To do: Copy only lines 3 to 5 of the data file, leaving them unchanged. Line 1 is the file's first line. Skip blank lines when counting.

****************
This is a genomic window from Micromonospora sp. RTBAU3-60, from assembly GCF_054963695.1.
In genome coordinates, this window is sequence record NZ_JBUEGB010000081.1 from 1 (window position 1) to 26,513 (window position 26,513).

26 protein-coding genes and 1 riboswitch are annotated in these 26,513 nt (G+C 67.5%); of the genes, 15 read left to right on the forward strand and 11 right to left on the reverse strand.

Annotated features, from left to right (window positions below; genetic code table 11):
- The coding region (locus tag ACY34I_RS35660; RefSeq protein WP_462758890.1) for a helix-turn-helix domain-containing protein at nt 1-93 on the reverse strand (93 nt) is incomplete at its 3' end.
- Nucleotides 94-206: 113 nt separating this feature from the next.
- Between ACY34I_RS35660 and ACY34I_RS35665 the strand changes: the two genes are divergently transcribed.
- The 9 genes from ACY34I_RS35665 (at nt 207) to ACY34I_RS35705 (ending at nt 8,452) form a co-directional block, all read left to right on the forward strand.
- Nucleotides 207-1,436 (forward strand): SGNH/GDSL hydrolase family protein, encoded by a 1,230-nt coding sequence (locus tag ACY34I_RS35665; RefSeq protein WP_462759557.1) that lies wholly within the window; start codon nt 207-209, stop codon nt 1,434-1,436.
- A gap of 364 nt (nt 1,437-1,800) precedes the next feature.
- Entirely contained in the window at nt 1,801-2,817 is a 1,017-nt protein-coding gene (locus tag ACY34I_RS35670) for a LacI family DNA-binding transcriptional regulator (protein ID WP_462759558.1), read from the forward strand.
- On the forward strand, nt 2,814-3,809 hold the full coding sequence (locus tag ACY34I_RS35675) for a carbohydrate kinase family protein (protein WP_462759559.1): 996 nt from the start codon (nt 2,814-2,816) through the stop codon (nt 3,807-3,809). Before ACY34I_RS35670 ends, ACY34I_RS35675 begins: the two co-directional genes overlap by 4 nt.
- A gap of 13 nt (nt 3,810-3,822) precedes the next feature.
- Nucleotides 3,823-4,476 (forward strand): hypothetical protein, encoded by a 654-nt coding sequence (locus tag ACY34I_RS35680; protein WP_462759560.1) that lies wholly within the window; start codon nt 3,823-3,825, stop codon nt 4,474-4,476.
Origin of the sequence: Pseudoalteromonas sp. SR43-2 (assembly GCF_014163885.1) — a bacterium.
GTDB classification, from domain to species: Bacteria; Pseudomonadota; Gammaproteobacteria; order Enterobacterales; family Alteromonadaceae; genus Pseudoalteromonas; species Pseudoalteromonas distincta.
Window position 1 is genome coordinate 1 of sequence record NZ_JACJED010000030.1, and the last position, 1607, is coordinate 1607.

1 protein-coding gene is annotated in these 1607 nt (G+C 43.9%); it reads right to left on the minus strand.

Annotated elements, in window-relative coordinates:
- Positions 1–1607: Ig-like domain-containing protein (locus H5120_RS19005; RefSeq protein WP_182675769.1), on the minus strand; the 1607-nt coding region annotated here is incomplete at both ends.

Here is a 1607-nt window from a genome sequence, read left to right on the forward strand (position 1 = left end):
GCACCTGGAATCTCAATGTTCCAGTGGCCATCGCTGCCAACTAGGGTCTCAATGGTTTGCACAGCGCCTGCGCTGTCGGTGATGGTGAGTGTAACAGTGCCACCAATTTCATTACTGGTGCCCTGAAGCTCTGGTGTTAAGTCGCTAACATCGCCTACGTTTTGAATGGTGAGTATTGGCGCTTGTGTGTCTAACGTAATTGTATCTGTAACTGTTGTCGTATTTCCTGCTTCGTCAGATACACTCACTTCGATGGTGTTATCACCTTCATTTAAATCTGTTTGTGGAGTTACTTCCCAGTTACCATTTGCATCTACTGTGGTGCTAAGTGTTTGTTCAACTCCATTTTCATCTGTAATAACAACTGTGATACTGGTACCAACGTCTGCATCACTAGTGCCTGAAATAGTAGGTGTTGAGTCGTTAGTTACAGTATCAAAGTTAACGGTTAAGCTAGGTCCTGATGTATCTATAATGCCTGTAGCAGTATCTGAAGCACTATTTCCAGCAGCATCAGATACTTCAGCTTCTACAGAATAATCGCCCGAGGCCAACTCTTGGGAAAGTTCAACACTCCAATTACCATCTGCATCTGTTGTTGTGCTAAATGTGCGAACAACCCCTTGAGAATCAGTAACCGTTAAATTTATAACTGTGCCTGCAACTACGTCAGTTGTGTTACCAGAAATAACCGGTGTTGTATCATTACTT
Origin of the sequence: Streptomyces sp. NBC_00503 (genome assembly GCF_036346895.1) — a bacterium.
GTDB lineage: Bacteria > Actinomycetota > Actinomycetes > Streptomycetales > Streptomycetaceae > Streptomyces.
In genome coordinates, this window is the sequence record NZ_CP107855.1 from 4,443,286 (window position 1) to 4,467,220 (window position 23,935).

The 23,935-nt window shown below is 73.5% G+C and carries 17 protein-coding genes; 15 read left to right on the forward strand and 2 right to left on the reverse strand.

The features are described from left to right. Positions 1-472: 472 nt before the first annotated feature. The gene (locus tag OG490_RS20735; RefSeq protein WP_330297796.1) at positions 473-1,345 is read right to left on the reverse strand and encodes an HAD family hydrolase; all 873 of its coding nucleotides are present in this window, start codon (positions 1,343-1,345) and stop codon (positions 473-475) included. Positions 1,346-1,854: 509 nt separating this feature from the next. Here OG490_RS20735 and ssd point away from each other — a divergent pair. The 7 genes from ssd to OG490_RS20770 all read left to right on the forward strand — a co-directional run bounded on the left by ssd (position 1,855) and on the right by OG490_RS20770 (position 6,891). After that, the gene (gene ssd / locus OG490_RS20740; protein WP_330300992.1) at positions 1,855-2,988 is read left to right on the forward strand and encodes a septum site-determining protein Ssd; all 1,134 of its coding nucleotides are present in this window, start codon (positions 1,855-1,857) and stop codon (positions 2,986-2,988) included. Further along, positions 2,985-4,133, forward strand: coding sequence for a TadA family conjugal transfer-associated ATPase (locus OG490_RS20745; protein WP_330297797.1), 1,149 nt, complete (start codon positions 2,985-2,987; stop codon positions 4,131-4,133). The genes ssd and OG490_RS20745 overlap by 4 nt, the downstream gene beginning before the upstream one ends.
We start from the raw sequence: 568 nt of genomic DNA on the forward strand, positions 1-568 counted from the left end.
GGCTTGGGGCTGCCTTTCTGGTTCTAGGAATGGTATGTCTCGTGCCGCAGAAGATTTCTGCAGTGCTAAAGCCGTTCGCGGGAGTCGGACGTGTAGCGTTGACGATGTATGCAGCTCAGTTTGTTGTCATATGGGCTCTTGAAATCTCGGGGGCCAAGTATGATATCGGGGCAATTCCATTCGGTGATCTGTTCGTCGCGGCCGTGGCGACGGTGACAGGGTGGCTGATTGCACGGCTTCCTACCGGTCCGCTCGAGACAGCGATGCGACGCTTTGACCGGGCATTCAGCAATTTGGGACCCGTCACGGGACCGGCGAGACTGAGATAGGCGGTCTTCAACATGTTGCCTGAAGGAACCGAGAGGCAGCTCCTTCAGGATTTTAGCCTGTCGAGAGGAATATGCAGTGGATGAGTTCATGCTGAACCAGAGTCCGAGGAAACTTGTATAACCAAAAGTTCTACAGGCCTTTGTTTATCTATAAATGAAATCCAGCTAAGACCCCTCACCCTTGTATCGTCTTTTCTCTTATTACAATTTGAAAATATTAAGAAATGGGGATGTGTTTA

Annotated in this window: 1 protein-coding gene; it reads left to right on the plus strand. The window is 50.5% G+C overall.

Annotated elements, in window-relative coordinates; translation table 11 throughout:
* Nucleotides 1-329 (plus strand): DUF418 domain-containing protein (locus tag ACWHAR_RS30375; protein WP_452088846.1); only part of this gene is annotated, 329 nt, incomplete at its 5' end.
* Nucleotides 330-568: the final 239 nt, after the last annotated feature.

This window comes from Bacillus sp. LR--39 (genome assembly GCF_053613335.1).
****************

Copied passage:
26 protein-coding genes and 1 riboswitch are annotated in these 26,513 nt (G+C 67.5%); of the genes, 15 read left to right on the forward strand and 11 right to left on the reverse strand.

Annotated features, from left to right (window positions below; genetic code table 11):
- The coding region (locus tag ACY34I_RS35660; RefSeq protein WP_462758890.1) for a helix-turn-helix domain-containing protein at nt 1-93 on the reverse strand (93 nt) is incomplete at its 3' end.